Patterns of peptide discharge — implications for Dale’s principle
According to Dale’s principle, a neuron uses the same transmitter(s) at all its branches, reflecting its metabolic unity. However, there are reasons to doubt the universal validity of this hypothesis. Peptide secretion involves a fundamentally different metabolic pathway from that followed by classical transmitters. Furthermore, peptides are stored in secretory granules and released by exocytosis from mainly nonsynaptic regions of the plasmalemma, whereas transmitters are typically discharged at specialised synaptic thickenings. Thus different regions of the neuronal surface are responsible for the discharge of different classes of chemical mediators — a finding quite at variance with Dale’s principle. The principle retains valuable predictive powers if transmitters and peptides are considered in isolation from each other, although it will not be vindicated invariably even on this basis.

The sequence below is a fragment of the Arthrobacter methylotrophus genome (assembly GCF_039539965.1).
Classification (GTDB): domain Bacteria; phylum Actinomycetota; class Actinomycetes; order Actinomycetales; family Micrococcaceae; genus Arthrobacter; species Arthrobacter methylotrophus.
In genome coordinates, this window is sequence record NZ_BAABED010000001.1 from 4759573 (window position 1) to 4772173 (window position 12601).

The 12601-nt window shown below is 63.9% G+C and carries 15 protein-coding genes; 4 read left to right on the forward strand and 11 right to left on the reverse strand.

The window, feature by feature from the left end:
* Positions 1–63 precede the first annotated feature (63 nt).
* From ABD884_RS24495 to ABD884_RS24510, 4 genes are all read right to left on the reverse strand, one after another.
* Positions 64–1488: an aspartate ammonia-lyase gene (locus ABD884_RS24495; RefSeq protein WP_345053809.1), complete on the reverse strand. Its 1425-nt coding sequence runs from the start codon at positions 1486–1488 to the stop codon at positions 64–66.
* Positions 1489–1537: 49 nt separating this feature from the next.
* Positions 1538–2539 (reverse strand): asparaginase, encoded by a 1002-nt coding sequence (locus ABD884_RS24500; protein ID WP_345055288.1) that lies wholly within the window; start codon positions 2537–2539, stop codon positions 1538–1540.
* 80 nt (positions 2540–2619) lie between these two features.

KeywordsSynaptic Vesicle Secretory Granule Peptide Discharge Peptide Secretion Granule Exocytosis
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